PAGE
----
Scott Burton and Glows in the Dark, along with Fight the Big Bull, will be hosting Matana Roberts for a performance on May 22, 2009, at MUSE Creative Workspace. by Joey Ciucciphotos by Dean ChristesenAshby Anderson is a piano player who performs concerts, not a keyboardist who plays shows. He is a composer concerned with […]
by Joey Ciucci
photos by Dean Christesen
Ashby Anderson is a piano player who performs concerts, not a keyboardist who plays shows. He is a composer concerned with the historical and structural intersections of mood, form, and rhythm. He is a theorist who relishes mathematical chordal relationships and harmonic connectedness. For Anderson, these are important distinctions, and his reverence for acoustic jazz played in traditional formats is palpable. Despite his preference for old style performance settings, his writing style is a taut, contemporary, rhythmic stew that that encompasses Anderson’s well delineated musical philosophy.
Anderson furthers his vision as the founder of Richmond’s MUSE Creative Workspace, a converted Shockoe Bottom warehouse that serves as a performance space, music school, art gallery, and community gathering place. On May 22, MUSE will host Glows in the Dark with special guest saxophonist Matana Roberts. This is the type of event that Anderson envisioned when he created MUSE—presentations of high quality, performance-centered concerts, featuring distinctive Richmond groups in an intimate setting.
MUSE’s uniquely organic vibe, a mix between a house show and a formal concert, is a testament to Anderson’s passion as well as the myriad of activities that go on there. The lovingly restored building’s functional and funky décor offers comfortable settings for individual and group lessons (many offered through the Richmond Youth Jazz Guild) as well as acoustic concerts.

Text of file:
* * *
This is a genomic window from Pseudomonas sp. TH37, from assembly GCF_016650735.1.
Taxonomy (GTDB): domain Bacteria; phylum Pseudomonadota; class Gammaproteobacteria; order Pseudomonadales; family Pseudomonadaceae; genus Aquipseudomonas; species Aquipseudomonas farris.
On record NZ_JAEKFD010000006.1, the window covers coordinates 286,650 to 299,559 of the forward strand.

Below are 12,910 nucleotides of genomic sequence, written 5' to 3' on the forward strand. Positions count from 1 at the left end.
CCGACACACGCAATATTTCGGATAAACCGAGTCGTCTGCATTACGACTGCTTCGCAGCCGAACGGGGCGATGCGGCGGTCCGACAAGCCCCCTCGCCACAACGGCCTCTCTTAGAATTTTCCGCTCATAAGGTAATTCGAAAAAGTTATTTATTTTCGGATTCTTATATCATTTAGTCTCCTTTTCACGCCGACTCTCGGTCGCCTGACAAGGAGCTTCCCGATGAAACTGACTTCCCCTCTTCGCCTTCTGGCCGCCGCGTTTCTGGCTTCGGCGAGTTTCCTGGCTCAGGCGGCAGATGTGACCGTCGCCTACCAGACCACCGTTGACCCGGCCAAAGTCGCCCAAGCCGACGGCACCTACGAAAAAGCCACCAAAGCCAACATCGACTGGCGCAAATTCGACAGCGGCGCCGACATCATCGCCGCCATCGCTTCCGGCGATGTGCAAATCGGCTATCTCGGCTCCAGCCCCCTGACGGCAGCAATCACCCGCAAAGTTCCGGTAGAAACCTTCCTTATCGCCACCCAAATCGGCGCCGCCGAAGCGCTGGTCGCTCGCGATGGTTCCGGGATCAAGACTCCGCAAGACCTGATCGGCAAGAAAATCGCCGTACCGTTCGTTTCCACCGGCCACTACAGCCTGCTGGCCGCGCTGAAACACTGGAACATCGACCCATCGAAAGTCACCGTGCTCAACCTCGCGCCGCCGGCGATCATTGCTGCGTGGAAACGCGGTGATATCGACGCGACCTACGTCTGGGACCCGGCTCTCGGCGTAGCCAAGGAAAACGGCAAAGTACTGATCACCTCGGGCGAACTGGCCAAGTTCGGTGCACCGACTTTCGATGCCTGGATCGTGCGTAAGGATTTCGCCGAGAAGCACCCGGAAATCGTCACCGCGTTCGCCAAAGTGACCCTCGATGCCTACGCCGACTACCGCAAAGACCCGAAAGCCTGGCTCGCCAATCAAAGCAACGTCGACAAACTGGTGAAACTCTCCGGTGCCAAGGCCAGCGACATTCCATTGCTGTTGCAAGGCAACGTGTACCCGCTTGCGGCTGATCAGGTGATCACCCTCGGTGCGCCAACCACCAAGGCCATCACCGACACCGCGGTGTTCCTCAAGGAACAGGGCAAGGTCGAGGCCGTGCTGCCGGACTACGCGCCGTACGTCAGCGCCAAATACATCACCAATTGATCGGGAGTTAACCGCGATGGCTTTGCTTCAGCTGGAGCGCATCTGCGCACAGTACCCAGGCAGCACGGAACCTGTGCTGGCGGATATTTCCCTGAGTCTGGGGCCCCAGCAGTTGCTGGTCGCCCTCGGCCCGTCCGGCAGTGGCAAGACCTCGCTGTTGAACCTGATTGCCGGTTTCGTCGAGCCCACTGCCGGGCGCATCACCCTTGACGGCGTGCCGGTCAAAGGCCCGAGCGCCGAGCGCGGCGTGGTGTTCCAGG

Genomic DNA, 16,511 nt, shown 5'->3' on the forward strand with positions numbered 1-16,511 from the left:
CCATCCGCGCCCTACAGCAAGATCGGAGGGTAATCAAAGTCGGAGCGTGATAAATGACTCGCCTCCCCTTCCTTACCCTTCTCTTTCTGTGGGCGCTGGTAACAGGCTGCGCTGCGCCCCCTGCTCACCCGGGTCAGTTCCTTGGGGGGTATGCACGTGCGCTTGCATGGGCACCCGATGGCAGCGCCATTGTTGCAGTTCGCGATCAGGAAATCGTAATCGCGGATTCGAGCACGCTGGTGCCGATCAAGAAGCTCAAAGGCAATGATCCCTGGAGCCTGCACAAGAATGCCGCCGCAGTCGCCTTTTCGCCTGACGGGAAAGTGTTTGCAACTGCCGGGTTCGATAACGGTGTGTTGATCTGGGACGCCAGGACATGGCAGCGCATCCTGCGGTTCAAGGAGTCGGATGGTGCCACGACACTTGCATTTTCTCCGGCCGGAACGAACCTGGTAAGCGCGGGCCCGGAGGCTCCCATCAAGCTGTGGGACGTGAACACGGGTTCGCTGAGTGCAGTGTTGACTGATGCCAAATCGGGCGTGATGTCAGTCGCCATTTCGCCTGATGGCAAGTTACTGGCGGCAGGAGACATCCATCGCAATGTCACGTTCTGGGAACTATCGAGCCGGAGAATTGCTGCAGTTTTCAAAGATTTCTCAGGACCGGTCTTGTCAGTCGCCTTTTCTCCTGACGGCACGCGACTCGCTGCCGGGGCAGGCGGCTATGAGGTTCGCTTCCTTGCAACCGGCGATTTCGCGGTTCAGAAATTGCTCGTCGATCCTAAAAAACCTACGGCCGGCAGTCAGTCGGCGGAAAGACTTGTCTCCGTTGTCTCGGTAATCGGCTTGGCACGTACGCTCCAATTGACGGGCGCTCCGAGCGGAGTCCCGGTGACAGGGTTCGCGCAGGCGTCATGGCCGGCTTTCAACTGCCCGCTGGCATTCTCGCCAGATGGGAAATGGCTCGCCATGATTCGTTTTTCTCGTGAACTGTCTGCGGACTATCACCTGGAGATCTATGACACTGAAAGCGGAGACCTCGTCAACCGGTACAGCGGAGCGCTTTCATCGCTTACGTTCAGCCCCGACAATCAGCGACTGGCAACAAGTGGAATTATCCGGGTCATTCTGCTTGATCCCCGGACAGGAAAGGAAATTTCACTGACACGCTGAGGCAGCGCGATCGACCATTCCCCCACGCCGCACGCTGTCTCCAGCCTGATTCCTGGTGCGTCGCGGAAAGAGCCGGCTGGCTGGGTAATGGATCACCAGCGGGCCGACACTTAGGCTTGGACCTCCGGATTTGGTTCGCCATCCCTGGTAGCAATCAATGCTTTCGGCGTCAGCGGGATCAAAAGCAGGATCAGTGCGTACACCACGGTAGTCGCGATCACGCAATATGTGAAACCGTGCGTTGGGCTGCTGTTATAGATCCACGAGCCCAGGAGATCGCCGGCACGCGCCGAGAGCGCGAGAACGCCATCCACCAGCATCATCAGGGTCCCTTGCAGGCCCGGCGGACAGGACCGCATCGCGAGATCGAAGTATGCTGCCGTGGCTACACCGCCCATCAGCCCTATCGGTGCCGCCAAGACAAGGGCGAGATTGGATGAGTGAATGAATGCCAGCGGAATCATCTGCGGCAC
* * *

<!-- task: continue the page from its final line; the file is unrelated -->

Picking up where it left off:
MUSE’s strength lies in its diverse philosophy. Although Anderson notes that Muse was born out of frustration over a lack of performance-centered environments, the overwhelming feeling once you enter the studio is one of forward-thinking hope and inclusion. When I had the opportunity to interview Mr. Anderson for this article, I felt lucky and empowered to converse with him. Mr. Anderson was enlightening without being didactic, a characteristic which surely helps him reach his students, and his concept offered a holistic creative ethos, powered by surroundings, family, respect for the past, and a keen desire to break new artistic ground.
Anderson’s fingerprints are all over MUSE, in its physical layout and its confident, optimistic backdrop. Look for Glows in the Dark, Fight the Big Bull, and Matana Roberts to incorporate MUSE’s distinctive character into already formidable and inspiring music.